Learning that you are HIV positive can be the most difficult experience one can go through in life. You may get scared, angry or even sad but that is all normal as it is a way of coping with something that can be life-changing.

Being HIV positive does not stop one from living a normal happy life, especially if one follows the treatment regimen prescribed by the doctor. This is a life experience of Janet*, a female sex worker operating in Nairobi.

“At one time I got very sick and could not leave the house. My neighbors used to talk behind my back saying that I will die until one brave woman approached me and told me to go to the hospital,” Reckons 40-year-old Janet*.

Dressed in a red sweater, a short black skirt and lip glossed lips, Janet explains that when she got to the hospital the doctor advised her to get an HIV test which she voluntarily agreed.

“Here is where the truth that I was running away from became a reality. The test confirmed that I was HIV positive and I was suffering from Herpes zoster,” she says with her eyes filled with tears.

At this point, she saw the whole world crumbling down, shock, fear, and gloom flooded her in rapid succession consequently burying herself into alcoholism.

She says her dreams and hopes were shattered with the diagnosis; “At one point I even contemplated to commit suicide as living was no longer important to me. I knew my children would be well taken care of by their grandmother.’’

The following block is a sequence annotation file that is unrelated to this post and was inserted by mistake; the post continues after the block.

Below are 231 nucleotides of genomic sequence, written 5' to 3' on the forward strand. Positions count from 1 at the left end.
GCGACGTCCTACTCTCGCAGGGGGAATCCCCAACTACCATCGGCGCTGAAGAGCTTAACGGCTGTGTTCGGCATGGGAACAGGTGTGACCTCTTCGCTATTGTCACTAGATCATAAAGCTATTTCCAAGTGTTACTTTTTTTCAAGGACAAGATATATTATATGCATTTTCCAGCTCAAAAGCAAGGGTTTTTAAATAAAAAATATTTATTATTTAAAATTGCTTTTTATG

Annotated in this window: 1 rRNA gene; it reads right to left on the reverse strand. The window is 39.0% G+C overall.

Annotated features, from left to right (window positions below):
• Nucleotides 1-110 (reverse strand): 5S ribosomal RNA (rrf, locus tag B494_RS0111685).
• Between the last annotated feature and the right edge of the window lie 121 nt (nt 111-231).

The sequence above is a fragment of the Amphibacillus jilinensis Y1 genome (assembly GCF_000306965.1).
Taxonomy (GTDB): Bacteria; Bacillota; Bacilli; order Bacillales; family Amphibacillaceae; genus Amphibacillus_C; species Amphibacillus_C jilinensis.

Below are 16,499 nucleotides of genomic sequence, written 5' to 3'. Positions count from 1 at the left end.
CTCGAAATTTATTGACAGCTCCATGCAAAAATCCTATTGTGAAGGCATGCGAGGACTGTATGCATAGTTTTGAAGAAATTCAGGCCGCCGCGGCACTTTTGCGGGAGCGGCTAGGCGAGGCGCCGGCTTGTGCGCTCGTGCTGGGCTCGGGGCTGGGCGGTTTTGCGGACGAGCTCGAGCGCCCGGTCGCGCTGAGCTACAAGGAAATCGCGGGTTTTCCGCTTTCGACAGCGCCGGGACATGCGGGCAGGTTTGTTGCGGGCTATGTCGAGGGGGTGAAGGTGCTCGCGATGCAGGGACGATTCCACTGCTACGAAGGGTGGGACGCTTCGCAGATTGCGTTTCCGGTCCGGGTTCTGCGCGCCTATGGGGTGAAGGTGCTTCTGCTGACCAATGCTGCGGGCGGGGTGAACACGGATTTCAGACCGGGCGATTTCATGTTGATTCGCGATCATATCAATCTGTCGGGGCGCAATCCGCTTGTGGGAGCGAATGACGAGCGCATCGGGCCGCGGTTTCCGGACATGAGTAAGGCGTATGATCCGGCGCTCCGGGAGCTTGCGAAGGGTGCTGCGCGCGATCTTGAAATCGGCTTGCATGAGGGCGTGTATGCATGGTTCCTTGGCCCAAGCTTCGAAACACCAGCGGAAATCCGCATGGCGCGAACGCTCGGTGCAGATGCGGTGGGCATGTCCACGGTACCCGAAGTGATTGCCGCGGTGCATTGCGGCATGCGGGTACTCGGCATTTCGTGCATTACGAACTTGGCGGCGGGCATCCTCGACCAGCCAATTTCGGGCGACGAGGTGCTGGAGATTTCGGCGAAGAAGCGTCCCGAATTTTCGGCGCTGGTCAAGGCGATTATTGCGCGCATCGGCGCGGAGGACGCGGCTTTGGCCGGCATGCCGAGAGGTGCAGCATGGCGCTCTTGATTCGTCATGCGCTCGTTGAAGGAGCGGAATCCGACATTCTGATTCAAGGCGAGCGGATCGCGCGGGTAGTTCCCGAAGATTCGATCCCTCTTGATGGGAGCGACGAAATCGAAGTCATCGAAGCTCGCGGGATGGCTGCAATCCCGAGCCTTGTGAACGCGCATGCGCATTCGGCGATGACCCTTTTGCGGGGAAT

Janet, a mother of two, had to cope with a period when HIV was considered a death sentence and stigmatization was the order of the day.

“During this period people had less knowledge on HIV/AIDS, therefore telling someone or a family member that you are HIV positive was not in the picture as they would treat you like a plague,” she explains.

Her only consolation was alcohol and would sometimes get raped by strangers and not pay much attention as she was drunk to even recognize that she was sexually assaulted.

Despite the diagnosis coming as a terrible, fearful shock to Janet, she decided to confide to a friend about her status who introduced her to Bar Hostess Empowerment Support Program(BHESP) PLHIV support group.

Today Janet’s self-assurance and resolve have come slowly over time and she has vowed not to let her HIV diagnosis stand in the way of living her life thanks to support group sessions she has been attending at BHESP.

“Through the support group, I have learned on the importance of drug adherence and maintaining a healthy diet to cope with the drugs. I have also learned how to practice safe sex to avoid re-infection and other sexually transmitted diseases,” explains Janet who is now a very active member of the PLHIV support group.

Today Janet is living a healthy life and has taken the responsibility of holding health talks with her peers within Kariobangi explaining the importance of accepting their condition and benefits of adherence.

“I also visit various hotspots to distribute condoms and talk to the young girls on the importance of practicing safe sex and even getting to know their status at an early stage,” she concludes.

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